Norfolk Islanders react to new life under Qld rule
Queensland's bid to offer support for residents on the remote tourist haven of Norfolk Island has been met with mixed reaction.
Several islanders raised fears about life under a Queensland regimen after The Courier Mail revealed the state was in talks with the federal government about providing health and education services to the island.
An existing deal between Norfolk Island and New South Wales is due to expire in June.
Despite little change expected to services and laws on the island, residents have taken to social media to raise concerns about Queensland's proposed service takeover.
"What little autonomy Norfolk Island may enjoy will be further eroded," one man wrote.
"NSW walked away after five years as there wasn't enough money in it," another said.
"The only people not consulted are the Norfolk Islanders."
Island resident Saxon Snell said there were "naysayers" everywhere and dismissed concerns about Queensland offering services.
"It's nothing off my back and I think it would be good no matter where we go," he said.
"I went to school in Queensland a while ago and I thought it was pretty good."
Mr Snell, who works for the island's council, said the lifestyle was paradise.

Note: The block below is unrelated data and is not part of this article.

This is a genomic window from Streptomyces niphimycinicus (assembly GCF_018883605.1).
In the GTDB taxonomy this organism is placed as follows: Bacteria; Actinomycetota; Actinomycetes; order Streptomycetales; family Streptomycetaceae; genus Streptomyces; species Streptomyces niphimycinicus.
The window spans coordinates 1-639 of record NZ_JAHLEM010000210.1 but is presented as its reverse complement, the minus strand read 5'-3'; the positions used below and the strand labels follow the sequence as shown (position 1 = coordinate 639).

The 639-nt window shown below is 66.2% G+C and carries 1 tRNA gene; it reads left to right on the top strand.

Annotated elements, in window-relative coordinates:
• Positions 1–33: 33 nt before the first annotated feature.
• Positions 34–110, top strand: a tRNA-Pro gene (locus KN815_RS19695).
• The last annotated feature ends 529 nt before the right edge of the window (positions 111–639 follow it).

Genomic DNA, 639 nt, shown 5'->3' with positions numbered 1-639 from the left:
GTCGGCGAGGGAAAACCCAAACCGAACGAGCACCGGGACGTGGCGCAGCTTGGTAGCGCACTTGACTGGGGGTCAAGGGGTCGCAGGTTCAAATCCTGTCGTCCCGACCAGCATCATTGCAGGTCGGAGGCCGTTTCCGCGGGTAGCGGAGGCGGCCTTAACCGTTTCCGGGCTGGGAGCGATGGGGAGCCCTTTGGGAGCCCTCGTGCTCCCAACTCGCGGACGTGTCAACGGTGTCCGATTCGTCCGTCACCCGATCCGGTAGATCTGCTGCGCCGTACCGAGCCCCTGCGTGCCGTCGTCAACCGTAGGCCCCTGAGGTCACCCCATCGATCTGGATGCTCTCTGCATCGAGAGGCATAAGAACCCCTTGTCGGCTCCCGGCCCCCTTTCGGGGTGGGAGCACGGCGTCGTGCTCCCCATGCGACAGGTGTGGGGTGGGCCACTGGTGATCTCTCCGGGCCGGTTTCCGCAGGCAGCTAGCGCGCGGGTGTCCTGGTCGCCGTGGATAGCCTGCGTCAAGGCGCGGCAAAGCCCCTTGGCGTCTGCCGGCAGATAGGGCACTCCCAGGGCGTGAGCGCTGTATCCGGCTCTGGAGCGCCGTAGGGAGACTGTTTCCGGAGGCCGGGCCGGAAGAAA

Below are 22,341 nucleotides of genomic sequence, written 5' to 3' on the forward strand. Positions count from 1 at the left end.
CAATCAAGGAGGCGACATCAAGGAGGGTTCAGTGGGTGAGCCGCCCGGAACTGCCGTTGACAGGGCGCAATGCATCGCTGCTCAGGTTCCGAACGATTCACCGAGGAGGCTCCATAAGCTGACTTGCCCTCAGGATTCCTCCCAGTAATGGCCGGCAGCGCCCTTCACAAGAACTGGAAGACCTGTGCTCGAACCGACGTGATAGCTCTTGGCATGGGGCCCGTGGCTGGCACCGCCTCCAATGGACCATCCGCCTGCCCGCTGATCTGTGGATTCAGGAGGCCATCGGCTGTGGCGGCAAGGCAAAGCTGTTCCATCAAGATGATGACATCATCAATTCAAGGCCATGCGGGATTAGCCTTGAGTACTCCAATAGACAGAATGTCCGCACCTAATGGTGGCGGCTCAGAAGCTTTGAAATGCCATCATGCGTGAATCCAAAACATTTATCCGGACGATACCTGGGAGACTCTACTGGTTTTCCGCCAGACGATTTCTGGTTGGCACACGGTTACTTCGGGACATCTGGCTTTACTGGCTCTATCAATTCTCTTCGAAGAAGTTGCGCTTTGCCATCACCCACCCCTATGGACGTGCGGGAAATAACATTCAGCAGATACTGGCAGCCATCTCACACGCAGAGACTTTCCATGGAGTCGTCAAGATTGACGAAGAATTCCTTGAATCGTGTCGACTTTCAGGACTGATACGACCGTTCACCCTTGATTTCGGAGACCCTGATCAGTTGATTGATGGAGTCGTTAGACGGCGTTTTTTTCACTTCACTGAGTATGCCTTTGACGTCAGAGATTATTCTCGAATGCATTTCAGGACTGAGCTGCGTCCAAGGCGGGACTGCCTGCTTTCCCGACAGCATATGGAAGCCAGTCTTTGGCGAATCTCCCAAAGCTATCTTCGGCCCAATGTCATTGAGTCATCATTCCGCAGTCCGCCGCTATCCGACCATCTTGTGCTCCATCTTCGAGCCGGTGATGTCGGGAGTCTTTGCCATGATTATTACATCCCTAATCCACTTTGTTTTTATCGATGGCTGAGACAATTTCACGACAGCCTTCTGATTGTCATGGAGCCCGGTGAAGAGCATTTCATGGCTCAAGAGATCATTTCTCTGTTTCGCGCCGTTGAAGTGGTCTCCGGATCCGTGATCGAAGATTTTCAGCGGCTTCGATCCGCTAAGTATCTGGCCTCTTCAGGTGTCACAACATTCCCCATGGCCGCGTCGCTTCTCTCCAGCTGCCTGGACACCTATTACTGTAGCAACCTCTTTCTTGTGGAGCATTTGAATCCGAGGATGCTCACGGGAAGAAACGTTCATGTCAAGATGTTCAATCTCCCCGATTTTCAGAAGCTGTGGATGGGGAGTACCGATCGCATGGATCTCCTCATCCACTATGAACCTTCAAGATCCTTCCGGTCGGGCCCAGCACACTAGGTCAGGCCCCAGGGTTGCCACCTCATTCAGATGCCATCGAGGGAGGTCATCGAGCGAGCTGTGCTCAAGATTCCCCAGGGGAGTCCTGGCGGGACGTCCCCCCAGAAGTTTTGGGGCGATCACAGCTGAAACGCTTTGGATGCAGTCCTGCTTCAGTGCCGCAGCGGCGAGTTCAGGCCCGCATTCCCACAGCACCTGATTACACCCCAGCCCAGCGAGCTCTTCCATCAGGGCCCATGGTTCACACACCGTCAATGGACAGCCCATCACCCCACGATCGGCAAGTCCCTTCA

"The freedom is amazing because you can do pretty much anything you want," he said.
Tourism bosses say the island, located 1500km off Queensland's coast, would be another jewel in the state's tourism crown.
Queensland Premier Annastacia Palaszczuk on Wednesday broke her silence about the proposal to insist talks were in their infancy.
"We're having very early preliminary discussions with the federal government," she said.
"We've heard that NSW wants to abandon their responsibilities there so we are very keen to have those further discussions."
Ms Palaszczuk said there were no projections on the economic benefits, but said it could provide a boost to the state's destination offering.
"I'm going to have further discussions with the tourism minister as well but it's something we're giving careful consideration to," she said.
The secluded island was considered a self-governing Australian territory for 36 years before its legislative assembly was abolished by the federal government after going broke in 2015.
It became part of New South Wales, with the Norfolk Island Regional Council established to provide services despite almost unanimous opposition from the island's 1800 residents.
Mayor Robin Adams yesterday declined to comment on Queensland's proposal.
Originally published as Norfolk Islanders react to new life under Qld rule